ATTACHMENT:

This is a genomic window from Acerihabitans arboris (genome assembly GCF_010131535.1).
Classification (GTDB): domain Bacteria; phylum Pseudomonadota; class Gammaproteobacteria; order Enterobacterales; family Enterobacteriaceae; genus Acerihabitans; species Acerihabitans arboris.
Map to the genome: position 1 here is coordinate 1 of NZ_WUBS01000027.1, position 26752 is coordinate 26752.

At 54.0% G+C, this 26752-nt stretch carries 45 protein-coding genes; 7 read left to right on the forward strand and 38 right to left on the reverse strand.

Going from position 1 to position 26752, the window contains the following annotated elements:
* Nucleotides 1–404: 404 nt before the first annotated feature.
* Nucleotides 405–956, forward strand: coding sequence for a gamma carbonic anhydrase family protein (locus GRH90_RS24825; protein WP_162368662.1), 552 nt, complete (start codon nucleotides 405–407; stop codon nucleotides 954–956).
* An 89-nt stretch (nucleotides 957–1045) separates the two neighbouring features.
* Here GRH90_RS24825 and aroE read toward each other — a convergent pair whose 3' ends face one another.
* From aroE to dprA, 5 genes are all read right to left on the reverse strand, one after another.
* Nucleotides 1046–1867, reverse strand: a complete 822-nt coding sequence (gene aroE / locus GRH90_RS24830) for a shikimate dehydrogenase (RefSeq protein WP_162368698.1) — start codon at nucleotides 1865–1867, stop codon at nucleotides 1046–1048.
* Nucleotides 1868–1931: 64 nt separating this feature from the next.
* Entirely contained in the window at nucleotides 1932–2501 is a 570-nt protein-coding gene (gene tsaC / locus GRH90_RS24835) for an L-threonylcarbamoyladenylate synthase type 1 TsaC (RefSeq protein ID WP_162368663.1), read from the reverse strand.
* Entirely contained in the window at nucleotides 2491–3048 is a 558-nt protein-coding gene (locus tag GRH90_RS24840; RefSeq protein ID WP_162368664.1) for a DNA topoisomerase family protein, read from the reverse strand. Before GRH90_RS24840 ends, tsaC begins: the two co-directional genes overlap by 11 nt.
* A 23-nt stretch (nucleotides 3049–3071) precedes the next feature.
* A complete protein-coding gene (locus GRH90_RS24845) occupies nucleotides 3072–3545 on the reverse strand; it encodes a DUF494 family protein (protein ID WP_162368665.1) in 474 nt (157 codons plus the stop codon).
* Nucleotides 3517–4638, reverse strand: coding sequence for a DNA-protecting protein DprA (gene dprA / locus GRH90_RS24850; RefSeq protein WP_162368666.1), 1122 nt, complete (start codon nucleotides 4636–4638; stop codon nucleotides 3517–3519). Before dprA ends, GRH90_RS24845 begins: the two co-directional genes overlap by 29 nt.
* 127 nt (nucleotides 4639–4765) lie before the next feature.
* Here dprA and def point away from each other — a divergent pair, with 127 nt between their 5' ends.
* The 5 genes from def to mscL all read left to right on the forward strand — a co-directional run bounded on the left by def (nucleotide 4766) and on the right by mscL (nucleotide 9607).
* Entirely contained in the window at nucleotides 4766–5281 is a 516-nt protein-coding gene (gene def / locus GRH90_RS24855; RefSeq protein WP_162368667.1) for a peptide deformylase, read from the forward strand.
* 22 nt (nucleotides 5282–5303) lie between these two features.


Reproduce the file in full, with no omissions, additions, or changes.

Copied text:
This is a genomic window from Acerihabitans arboris (genome assembly GCF_010131535.1).
Classification (GTDB): domain Bacteria; phylum Pseudomonadota; class Gammaproteobacteria; order Enterobacterales; family Enterobacteriaceae; genus Acerihabitans; species Acerihabitans arboris.
Map to the genome: position 1 here is coordinate 1 of NZ_WUBS01000027.1, position 26752 is coordinate 26752.

At 54.0% G+C, this 26752-nt stretch carries 45 protein-coding genes; 7 read left to right on the forward strand and 38 right to left on the reverse strand.

Going from position 1 to position 26752, the window contains the following annotated elements:
* Nucleotides 1–404: 404 nt before the first annotated feature.
* Nucleotides 405–956, forward strand: coding sequence for a gamma carbonic anhydrase family protein (locus GRH90_RS24825; protein WP_162368662.1), 552 nt, complete (start codon nucleotides 405–407; stop codon nucleotides 954–956).
* An 89-nt stretch (nucleotides 957–1045) separates the two neighbouring features.
* Here GRH90_RS24825 and aroE read toward each other — a convergent pair whose 3' ends face one another.
* From aroE to dprA, 5 genes are all read right to left on the reverse strand, one after another.
* Nucleotides 1046–1867, reverse strand: a complete 822-nt coding sequence (gene aroE / locus GRH90_RS24830) for a shikimate dehydrogenase (RefSeq protein WP_162368698.1) — start codon at nucleotides 1865–1867, stop codon at nucleotides 1046–1048.
* Nucleotides 1868–1931: 64 nt separating this feature from the next.
* Entirely contained in the window at nucleotides 1932–2501 is a 570-nt protein-coding gene (gene tsaC / locus GRH90_RS24835) for an L-threonylcarbamoyladenylate synthase type 1 TsaC (RefSeq protein ID WP_162368663.1), read from the reverse strand.
* Entirely contained in the window at nucleotides 2491–3048 is a 558-nt protein-coding gene (locus tag GRH90_RS24840; RefSeq protein ID WP_162368664.1) for a DNA topoisomerase family protein, read from the reverse strand. Before GRH90_RS24840 ends, tsaC begins: the two co-directional genes overlap by 11 nt.
* A 23-nt stretch (nucleotides 3049–3071) precedes the next feature.
* A complete protein-coding gene (locus GRH90_RS24845) occupies nucleotides 3072–3545 on the reverse strand; it encodes a DUF494 family protein (protein ID WP_162368665.1) in 474 nt (157 codons plus the stop codon).
* Nucleotides 3517–4638, reverse strand: coding sequence for a DNA-protecting protein DprA (gene dprA / locus GRH90_RS24850; RefSeq protein WP_162368666.1), 1122 nt, complete (start codon nucleotides 4636–4638; stop codon nucleotides 3517–3519). Before dprA ends, GRH90_RS24845 begins: the two co-directional genes overlap by 29 nt.
* 127 nt (nucleotides 4639–4765) lie before the next feature.
* Here dprA and def point away from each other — a divergent pair, with 127 nt between their 5' ends.
* The 5 genes from def to mscL all read left to right on the forward strand — a co-directional run bounded on the left by def (nucleotide 4766) and on the right by mscL (nucleotide 9607).
* Entirely contained in the window at nucleotides 4766–5281 is a 516-nt protein-coding gene (gene def / locus GRH90_RS24855; RefSeq protein WP_162368667.1) for a peptide deformylase, read from the forward strand.
* 22 nt (nucleotides 5282–5303) lie between these two features.